just some added input on "yixing investment"
I still think the "Yixing" factory pot market has not "matured" yet. Its still in a phase that lacks clarity to where the market's going.
there's some "artificial" inflation of prices going on over here as well, recently spoke to a veteran in the malaysian field, he said that in the 70s-80s, the taiwanese/japanese came to south east asia to sweep pots, in the 90s, the malaysians came to singapore to sweep, so all in all he thinks that it is like a market corner (remember the piggly wiggly corner of the 60s?).
once cornered, its up to the collectors and merchants to decide the price, constantly and unanimously singing the songs of "no more already!", "cannot find anymore!", "last piece!", "o' you're very lucky to be able to see something like this!" etc and many more. there is some truth in what they say, but when it becomes a kind of seller propaganda it can be quite irritating.
the friend also shared with me certain mentalities that had lead to a further price inflation in malaysia, the "buy it at a future price" tendency. he doensnt know whom or when it started, but there is a degree of infectiousness. what this means is that when a buyer buys a pot, he will consider its value or price several years from now, and then agree to buy it at the inflated price because of that. i.e. a pot is actually $100 on the market now, but the seller prices it at $250, which the buyer will now put himself in a mental state or thought process that buying it at $250 is reasonable since 2 years from now it should be worth $300. this creates a bubble, and again there is "unanimous" adoption of such mentalities amongst many collectors and sellers in this region. the only question is on when the "price" of these things will peak-out, and whether the increase is consistent.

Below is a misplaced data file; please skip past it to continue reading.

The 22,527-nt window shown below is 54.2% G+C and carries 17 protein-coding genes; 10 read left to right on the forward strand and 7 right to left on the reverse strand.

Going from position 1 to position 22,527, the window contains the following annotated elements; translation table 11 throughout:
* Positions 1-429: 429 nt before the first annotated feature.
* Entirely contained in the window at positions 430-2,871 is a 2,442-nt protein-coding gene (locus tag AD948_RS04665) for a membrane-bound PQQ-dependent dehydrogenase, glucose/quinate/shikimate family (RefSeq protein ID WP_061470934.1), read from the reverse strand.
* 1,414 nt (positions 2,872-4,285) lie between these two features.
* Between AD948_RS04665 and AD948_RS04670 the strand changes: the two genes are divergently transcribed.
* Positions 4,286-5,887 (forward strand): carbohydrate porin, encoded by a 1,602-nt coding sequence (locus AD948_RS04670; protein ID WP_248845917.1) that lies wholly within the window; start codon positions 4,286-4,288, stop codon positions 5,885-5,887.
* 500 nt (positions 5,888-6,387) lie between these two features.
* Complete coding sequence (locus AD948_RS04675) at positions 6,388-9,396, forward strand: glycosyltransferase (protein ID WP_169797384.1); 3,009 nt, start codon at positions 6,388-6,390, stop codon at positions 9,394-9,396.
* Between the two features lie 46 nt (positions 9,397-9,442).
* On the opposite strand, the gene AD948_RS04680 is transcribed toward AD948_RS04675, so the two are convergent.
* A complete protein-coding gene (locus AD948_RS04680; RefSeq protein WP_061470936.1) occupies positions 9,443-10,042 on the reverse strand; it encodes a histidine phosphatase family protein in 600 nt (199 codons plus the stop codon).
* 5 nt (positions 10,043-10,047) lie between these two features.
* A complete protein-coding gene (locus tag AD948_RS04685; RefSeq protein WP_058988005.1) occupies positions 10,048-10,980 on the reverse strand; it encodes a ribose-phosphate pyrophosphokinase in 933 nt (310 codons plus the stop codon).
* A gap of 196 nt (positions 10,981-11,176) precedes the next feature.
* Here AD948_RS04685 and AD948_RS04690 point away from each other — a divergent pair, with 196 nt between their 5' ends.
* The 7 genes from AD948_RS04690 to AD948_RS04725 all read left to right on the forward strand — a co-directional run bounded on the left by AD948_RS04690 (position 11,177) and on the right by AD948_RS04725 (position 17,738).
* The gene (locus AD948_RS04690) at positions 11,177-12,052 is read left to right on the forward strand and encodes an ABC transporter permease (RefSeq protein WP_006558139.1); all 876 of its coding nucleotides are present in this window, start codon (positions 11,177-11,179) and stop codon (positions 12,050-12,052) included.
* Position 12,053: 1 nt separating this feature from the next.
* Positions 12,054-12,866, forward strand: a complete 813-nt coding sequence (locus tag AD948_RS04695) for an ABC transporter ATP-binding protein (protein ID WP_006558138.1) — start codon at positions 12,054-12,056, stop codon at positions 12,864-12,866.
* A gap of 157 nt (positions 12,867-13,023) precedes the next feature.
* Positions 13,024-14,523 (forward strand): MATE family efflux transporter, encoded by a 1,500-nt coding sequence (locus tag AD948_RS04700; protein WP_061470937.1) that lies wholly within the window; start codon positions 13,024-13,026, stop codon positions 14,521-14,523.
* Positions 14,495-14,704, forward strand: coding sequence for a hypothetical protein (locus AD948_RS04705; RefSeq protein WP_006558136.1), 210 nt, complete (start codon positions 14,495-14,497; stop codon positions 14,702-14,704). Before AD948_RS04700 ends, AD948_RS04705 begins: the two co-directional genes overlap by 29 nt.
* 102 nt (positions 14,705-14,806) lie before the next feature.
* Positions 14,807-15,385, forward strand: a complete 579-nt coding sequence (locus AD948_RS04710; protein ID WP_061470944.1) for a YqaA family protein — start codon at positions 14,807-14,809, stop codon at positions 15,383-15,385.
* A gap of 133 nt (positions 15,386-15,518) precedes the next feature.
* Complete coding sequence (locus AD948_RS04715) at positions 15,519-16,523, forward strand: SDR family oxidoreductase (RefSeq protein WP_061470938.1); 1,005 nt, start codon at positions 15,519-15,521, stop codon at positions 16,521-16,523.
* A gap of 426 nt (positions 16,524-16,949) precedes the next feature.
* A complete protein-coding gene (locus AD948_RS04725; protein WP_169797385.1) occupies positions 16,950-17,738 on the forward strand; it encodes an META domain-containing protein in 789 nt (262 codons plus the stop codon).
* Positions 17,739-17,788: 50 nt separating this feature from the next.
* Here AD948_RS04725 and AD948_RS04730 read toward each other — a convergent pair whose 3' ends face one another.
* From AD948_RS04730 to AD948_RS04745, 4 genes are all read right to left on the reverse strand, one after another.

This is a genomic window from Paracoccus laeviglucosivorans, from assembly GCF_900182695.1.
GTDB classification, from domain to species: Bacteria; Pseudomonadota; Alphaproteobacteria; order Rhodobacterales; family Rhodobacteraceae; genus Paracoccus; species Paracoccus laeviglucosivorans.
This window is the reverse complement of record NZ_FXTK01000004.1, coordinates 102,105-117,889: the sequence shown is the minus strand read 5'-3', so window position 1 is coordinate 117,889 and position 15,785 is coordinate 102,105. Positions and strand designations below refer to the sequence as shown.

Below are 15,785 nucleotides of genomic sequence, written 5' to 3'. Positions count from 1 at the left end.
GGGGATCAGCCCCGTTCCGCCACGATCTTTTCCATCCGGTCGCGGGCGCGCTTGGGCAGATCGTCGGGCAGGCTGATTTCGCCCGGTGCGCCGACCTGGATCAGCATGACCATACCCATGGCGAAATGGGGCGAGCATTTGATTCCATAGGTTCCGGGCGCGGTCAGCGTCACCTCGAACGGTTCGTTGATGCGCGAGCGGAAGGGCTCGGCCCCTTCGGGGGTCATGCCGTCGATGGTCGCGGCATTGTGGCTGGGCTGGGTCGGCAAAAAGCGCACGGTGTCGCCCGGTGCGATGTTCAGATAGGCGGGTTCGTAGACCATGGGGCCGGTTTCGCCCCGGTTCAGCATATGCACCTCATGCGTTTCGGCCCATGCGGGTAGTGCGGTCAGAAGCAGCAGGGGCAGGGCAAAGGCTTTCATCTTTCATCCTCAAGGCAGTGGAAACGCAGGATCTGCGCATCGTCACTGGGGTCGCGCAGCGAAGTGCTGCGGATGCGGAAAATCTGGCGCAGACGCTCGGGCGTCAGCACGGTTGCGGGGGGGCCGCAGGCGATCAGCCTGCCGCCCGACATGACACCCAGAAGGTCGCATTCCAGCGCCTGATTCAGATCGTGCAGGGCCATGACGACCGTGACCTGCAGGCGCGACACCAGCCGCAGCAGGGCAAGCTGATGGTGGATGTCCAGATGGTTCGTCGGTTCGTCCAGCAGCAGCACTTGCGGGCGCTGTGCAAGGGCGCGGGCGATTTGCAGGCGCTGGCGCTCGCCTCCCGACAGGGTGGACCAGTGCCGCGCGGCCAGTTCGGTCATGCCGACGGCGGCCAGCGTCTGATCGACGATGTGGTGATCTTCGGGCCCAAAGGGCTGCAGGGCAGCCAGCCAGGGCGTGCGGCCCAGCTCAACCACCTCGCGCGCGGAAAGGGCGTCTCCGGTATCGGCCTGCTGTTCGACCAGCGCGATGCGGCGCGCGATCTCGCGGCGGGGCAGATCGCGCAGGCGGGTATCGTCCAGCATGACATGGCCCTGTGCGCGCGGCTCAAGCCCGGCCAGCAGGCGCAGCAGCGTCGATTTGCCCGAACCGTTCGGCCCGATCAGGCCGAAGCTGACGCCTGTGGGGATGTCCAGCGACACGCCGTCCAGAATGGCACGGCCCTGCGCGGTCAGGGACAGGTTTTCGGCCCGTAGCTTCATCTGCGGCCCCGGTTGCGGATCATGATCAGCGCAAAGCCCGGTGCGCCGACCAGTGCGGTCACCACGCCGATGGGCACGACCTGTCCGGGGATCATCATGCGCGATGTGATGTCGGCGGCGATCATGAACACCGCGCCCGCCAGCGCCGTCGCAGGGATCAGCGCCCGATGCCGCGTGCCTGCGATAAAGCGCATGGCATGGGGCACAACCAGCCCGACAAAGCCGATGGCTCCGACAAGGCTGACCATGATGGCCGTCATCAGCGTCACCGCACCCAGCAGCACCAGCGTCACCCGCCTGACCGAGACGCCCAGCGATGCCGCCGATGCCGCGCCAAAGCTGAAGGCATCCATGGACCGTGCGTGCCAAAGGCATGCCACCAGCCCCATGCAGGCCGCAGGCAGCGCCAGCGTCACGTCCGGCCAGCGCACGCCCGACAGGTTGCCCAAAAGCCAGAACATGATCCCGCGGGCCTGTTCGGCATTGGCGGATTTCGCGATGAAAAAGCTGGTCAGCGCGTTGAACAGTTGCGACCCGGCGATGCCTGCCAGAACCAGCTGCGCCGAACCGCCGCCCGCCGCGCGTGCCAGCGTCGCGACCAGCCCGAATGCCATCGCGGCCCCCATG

so in some way, the market remains sophisticated by subsequent inputs
1) increasing interest in chinese teas in the west and all around the world, to which eventually people would start wanting to seek out yixing wares (some even keeping a pot per tea)
2) tens of millions if not more of pots were made during the CR, subsequently even more in the 80s, and then the 90s, and all the modern purple clay work going on.
3) supply elasticities. it depends on where you are, in south east asia, after the corner, the supply became really inelastic. but if you drop yourself in the right countries and right places, you might be able to get a better deal.
4) and much more..i'm too lazy to write after lunch..
in summary : its not so clear that the "market" wants at the moment, but the sub niches of the markets can have its preferences and its type of prices. having a label on, in pristine condition can fetch good prices in some of these niches, whilst in other niches, the label is not important, by looking at the clay and material there is a different price.